Hostelry of Worms

a cross section of 30 months of composted manure

a plethora of red wigglers

A sunny spring day lured us outside for yard and garden prep for the anticipated grass and weed explosion in a few short weeks. We’ve been carefully composting horse manure for over two years behind the barn, and it was time to dig in to the 10 foot tall pile to spread it on our garden plots. As Dan pushed the tractor’s front loader into the pile, steam rose from its compost innards. As the rich soil was scooped, thousands of newly exposed red wiggler worms immediately dove for cover. Within seconds, thousands of naked little creatures had, well, …wormed their way back into the security of warm dirt, rudely interrupted from their routine. I can’t say I blamed them.

Hundreds of thousands of wigglers ended up being forced to adapt to new quarters today, leaving the security of the manure mountain behind. As I smoothed the topping of compost over the garden plot, the worms–gracious creatures that they are–tolerated being rolled and raked and lifted and turned over, waving their little bodies expectantly in the cool air before slipping back down into the dark. There they will begin their work of digesting and aerating the tired soil of the garden, reproducing in their unique hermaphroditic way, leaving voluminous castings behind to further feed the seedlings to be planted.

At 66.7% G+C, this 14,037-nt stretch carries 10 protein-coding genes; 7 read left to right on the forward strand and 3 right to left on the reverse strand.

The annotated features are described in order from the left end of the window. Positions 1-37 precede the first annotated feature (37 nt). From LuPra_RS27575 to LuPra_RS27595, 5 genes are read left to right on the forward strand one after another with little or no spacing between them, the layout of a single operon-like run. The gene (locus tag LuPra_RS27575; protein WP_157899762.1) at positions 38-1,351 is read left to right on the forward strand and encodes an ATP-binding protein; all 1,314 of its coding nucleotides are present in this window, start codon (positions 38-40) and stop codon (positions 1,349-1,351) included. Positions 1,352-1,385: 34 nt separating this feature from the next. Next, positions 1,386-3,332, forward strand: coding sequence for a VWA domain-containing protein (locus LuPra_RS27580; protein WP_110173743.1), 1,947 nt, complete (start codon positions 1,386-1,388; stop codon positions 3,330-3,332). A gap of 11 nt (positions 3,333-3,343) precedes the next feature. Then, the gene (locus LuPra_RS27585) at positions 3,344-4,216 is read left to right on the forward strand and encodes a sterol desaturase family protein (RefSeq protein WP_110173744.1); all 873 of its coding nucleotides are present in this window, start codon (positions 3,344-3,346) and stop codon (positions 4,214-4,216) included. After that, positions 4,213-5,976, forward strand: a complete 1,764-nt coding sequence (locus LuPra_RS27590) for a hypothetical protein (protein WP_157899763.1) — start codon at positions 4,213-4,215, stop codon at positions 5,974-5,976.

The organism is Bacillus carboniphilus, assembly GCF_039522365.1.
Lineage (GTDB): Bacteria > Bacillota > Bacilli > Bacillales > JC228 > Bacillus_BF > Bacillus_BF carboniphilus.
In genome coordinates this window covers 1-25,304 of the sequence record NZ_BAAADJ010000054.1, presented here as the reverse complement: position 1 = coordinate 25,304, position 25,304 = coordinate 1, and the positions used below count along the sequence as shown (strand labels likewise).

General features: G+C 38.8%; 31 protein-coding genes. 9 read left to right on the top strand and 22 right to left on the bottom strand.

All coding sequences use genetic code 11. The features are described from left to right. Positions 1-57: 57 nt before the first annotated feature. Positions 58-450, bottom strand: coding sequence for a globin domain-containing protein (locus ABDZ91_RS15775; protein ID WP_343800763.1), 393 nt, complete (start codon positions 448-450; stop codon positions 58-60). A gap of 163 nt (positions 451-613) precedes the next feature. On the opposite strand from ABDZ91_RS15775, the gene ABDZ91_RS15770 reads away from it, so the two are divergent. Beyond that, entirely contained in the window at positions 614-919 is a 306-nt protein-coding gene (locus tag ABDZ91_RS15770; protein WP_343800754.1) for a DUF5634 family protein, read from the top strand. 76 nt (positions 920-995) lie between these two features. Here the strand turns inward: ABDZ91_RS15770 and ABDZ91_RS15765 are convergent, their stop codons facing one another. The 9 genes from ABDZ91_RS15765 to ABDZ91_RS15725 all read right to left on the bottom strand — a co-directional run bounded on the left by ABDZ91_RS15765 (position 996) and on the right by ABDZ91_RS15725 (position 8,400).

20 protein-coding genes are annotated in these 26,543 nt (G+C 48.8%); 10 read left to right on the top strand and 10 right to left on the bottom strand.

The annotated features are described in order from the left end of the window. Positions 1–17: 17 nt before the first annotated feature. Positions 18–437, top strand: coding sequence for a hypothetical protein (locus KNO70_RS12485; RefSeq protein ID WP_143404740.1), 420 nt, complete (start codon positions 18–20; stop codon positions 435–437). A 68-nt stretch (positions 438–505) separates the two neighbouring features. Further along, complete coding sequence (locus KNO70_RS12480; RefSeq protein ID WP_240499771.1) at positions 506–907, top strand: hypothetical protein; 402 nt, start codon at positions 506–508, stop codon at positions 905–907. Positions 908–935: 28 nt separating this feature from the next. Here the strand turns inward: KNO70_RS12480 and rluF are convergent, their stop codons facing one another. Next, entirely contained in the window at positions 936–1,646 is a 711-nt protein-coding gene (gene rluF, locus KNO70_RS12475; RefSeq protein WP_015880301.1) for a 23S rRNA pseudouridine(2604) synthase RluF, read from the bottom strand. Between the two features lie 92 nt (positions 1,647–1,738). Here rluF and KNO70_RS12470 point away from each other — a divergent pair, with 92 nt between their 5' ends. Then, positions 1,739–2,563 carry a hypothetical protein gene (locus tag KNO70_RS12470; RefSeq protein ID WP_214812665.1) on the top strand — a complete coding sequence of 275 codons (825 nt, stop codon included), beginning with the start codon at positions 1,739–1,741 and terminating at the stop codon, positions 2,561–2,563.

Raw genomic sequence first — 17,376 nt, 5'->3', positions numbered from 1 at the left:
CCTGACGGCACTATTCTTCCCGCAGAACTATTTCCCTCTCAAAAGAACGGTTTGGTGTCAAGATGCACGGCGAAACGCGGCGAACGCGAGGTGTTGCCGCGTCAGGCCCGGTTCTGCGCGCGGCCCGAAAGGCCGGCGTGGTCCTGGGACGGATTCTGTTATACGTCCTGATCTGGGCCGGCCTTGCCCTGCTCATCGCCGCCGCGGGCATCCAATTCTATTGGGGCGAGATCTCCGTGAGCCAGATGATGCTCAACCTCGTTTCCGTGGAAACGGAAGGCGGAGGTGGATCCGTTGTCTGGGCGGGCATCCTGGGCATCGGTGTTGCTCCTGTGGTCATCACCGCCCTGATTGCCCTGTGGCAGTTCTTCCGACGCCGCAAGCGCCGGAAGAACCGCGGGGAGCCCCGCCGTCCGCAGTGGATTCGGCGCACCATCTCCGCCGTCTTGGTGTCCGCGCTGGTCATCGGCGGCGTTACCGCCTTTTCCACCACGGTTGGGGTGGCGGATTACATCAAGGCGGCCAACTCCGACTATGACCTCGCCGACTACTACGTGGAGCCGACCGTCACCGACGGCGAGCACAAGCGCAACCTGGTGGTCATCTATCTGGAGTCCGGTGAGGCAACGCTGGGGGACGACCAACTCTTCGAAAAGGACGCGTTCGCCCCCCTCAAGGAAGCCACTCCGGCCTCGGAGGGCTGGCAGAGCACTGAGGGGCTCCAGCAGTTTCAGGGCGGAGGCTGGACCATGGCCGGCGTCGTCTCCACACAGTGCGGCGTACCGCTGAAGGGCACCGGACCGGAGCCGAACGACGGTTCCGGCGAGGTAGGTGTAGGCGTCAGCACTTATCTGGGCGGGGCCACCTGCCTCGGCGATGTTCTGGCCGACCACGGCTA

Worms are unjustly denigrated by humans primarily because we don’t like to be surprised by them. We don’t like to see one in our food, especially only part of one, and are particularly distressed to see them after we’ve digested our food. Once we get past that bit of squeamishness, we can greatly appreciate their role as the ultimate recyclers, leaving the earth a lot better off once they are finished with their work. We humans actually suffer by comparison, so to be called “a worm” is really not as bad as it sounds at first. The worm may not think so.

I hope to prove a worthy innkeeper for these new tenants. May they live long and prosper. May worms be forgiving for the continual disruption of their routine. May I smile the next time someone calls me a worm.

The garden is covered with rich composted manure

3 thoughts on “Hostelry of Worms

  1. Good story! Here the horse manure gets spread over the hay field late in the month of April, to help the grass hay grow until the harvest in June for next winter’s crop.

  2. So you run a few (million) head of worms on your ranch, as well as Hafflingers. Excellent! (With a smile for Edna, I salute your new worm home, you are the daughter of a great gardener!)

  3. Have always felt so helpless watching the worms come out of the ground and crawl along the sidewalk to die when there is a heavy downpour of rain! Good to see them busy at work doing what they do best and are designed for by our Creator!

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